A Dangerous Method: Based on Christopher Hampton's play "The Talking Cure" which was, in turn, based on John Kerr's "A Most Dangerous Method," this was an impressive adaptation that managed to convincingly mask the theatrical elements of the source material (unlike, say, Carnage). While Mortenson and Fassbender were both excellent, I would have given my eye teeth to see Christoph Waltz play Freud, as was originally intended.
The Lincoln Lawyer: This fluffy potboiler of a novel turned out to be a bloody great potboiler of a movie. It made me miss the Grisham-heavy 90s when a new adaptation popped up every year. It was also the perfect vehicle for Matthew McConaughey, allowing him to turn in his finest performance in years. Add to that a sultry Marissa Tomei, a weaselly Ryan Phillippe, Bryan Cranston and the always fantastic William H. Macey and you've got one solidly enjoyable film.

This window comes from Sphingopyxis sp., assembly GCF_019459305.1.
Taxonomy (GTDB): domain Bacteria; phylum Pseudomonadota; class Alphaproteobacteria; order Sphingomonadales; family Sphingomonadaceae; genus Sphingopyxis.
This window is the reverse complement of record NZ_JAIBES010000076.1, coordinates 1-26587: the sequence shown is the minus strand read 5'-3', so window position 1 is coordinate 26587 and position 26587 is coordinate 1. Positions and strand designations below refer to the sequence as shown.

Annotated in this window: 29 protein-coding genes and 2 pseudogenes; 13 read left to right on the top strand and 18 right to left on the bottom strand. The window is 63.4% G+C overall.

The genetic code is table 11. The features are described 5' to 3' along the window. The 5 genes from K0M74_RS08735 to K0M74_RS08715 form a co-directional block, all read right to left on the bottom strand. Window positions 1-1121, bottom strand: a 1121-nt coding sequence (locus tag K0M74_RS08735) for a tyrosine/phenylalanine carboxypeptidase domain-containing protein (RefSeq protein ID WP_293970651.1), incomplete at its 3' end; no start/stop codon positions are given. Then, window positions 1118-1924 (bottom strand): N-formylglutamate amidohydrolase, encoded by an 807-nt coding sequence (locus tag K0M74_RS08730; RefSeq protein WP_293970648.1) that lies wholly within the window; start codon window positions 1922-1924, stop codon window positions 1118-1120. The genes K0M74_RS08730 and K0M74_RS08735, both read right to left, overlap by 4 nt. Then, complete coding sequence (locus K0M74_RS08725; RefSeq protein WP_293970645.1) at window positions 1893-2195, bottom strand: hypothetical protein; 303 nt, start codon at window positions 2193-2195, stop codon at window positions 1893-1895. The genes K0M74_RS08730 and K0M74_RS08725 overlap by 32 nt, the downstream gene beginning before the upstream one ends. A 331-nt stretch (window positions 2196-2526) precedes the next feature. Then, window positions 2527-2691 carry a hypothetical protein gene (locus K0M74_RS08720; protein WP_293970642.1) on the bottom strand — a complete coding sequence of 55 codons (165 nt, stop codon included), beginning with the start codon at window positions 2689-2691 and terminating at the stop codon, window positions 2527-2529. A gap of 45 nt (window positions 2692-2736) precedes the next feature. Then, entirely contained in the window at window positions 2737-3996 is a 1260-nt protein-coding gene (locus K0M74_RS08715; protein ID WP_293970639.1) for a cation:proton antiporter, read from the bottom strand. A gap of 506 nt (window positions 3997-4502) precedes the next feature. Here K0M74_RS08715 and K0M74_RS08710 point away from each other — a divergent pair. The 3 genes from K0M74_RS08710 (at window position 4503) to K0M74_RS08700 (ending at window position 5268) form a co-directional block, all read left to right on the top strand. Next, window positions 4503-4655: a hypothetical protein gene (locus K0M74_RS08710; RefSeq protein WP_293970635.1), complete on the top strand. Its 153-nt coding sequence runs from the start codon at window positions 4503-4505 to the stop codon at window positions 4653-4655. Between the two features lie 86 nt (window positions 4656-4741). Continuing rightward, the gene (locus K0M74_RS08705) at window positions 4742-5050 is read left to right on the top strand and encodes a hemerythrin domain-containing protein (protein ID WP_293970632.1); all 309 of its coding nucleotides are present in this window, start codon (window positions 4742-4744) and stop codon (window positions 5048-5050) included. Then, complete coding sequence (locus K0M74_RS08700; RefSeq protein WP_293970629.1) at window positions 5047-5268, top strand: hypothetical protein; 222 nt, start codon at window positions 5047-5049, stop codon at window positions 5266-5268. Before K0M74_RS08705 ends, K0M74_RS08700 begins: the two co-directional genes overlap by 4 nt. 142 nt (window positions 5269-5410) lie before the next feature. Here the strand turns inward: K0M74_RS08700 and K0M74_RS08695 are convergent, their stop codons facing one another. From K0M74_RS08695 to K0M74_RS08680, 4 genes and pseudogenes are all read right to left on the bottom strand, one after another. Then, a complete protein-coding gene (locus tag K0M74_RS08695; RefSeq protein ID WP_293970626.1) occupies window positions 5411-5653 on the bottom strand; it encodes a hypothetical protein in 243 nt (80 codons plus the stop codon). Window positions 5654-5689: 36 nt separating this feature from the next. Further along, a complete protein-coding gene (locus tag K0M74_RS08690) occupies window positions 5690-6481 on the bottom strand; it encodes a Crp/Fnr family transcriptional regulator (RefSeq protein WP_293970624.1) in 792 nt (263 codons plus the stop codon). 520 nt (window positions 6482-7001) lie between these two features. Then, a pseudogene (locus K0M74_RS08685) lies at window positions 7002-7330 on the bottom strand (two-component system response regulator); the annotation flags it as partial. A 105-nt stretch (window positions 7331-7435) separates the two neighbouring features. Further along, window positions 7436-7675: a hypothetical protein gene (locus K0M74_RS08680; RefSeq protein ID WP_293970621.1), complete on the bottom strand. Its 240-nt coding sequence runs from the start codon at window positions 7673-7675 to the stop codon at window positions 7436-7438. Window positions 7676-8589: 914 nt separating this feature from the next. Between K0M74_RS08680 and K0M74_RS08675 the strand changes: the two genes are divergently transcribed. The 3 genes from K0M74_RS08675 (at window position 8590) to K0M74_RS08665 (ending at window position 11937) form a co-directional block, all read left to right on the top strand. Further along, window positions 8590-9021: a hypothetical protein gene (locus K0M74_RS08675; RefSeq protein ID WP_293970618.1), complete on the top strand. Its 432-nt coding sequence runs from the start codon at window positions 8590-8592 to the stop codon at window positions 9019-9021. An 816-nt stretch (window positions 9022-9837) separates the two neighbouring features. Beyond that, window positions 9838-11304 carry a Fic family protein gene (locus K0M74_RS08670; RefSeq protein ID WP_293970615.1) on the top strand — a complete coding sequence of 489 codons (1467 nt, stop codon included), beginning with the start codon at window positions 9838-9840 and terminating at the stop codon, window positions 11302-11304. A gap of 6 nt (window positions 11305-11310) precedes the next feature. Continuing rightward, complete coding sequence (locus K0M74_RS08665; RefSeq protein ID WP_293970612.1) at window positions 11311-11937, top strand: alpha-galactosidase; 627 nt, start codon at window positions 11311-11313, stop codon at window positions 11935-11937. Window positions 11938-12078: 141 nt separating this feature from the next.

Moneyball: I'm not a huge fan of sports or math, which is why this movie is lower on my list than it would be on most anyone else's. Author Michael Lewis struck box office gold with his previous adaptation, the schmalzy The Blind Side. In that instance, they filmmakers took out the statistics and game analysis and focused solely on the feel-good personal aspects of Lewis's 2006 book. In that case of Moneyball, the statistics and game analysis stayed put. And that didn't really resonate with me. What did work, however, were the Baseball Movie Magic Moments. Scott Hatteberg's walk-off home run? That gave me chills. Pitt, on the other hand, seemed to be doing a Kyle Chandler impression. And, I'm sorry, nobody beats Coach Taylor.